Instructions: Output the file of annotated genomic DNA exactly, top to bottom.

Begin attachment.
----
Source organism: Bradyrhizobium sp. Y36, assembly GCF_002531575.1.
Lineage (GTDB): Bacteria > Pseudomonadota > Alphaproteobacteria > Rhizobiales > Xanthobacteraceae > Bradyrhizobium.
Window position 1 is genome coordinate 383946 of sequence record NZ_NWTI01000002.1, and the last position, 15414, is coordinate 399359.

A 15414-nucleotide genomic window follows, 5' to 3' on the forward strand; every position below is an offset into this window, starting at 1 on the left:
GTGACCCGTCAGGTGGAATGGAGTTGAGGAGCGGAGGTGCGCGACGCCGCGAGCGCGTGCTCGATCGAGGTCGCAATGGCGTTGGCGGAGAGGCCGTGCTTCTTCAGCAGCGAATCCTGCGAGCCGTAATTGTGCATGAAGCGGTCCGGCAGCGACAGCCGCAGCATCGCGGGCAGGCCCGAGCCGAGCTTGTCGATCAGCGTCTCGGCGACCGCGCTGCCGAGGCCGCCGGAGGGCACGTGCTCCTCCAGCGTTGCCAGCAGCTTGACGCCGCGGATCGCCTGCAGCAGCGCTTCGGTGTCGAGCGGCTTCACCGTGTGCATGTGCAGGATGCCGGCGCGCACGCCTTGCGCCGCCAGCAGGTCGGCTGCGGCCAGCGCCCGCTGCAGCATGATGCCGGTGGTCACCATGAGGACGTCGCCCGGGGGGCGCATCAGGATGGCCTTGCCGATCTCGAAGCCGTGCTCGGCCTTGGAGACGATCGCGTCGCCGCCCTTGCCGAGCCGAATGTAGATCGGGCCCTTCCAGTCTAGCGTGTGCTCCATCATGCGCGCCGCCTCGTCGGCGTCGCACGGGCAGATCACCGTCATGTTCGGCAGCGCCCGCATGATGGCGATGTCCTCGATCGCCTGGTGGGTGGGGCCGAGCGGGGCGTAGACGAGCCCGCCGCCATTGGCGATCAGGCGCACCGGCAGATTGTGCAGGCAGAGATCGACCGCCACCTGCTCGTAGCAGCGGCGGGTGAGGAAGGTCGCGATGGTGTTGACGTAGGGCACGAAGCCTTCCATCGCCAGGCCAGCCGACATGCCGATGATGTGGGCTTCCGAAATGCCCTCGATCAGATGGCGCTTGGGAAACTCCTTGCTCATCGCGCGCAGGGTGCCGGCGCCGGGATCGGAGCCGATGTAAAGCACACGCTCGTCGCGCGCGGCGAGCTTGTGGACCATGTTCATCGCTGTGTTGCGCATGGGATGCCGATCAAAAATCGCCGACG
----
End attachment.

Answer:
Source organism: Bradyrhizobium sp. Y36, assembly GCF_002531575.1.
Lineage (GTDB): Bacteria > Pseudomonadota > Alphaproteobacteria > Rhizobiales > Xanthobacteraceae > Bradyrhizobium.
Window position 1 is genome coordinate 383946 of sequence record NZ_NWTI01000002.1, and the last position, 15414, is coordinate 399359.

A 15414-nucleotide genomic window follows, 5' to 3' on the forward strand; every position below is an offset into this window, starting at 1 on the left:
GTGACCCGTCAGGTGGAATGGAGTTGAGGAGCGGAGGTGCGCGACGCCGCGAGCGCGTGCTCGATCGAGGTCGCAATGGCGTTGGCGGAGAGGCCGTGCTTCTTCAGCAGCGAATCCTGCGAGCCGTAATTGTGCATGAAGCGGTCCGGCAGCGACAGCCGCAGCATCGCGGGCAGGCCCGAGCCGAGCTTGTCGATCAGCGTCTCGGCGACCGCGCTGCCGAGGCCGCCGGAGGGCACGTGCTCCTCCAGCGTTGCCAGCAGCTTGACGCCGCGGATCGCCTGCAGCAGCGCTTCGGTGTCGAGCGGCTTCACCGTGTGCATGTGCAGGATGCCGGCGCGCACGCCTTGCGCCGCCAGCAGGTCGGCTGCGGCCAGCGCCCGCTGCAGCATGATGCCGGTGGTCACCATGAGGACGTCGCCCGGGGGGCGCATCAGGATGGCCTTGCCGATCTCGAAGCCGTGCTCGGCCTTGGAGACGATCGCGTCGCCGCCCTTGCCGAGCCGAATGTAGATCGGGCCCTTCCAGTCTAGCGTGTGCTCCATCATGCGCGCCGCCTCGTCGGCGTCGCACGGGCAGATCACCGTCATGTTCGGCAGCGCCCGCATGATGGCGATGTCCTCGATCGCCTGGTGGGTGGGGCCGAGCGGGGCGTAGACGAGCCCGCCGCCATTGGCGATCAGGCGCACCGGCAGATTGTGCAGGCAGAGATCGACCGCCACCTGCTCGTAGCAGCGGCGGGTGAGGAAGGTCGCGATGGTGTTGACGTAGGGCACGAAGCCTTCCATCGCCAGGCCAGCCGACATGCCGATGATGTGGGCTTCCGAAATGCCCTCGATCAGATGGCGCTTGGGAAACTCCTTGCTCATCGCGCGCAGGGTGCCGGCGCCGGGATCGGAGCCGATGTAAAGCACACGCTCGTCGCGCGCGGCGAGCTTGTGGACCATGTTCATCGCTGTGTTGCGCATGGGATGCCGATCAAAAATCGCCGACG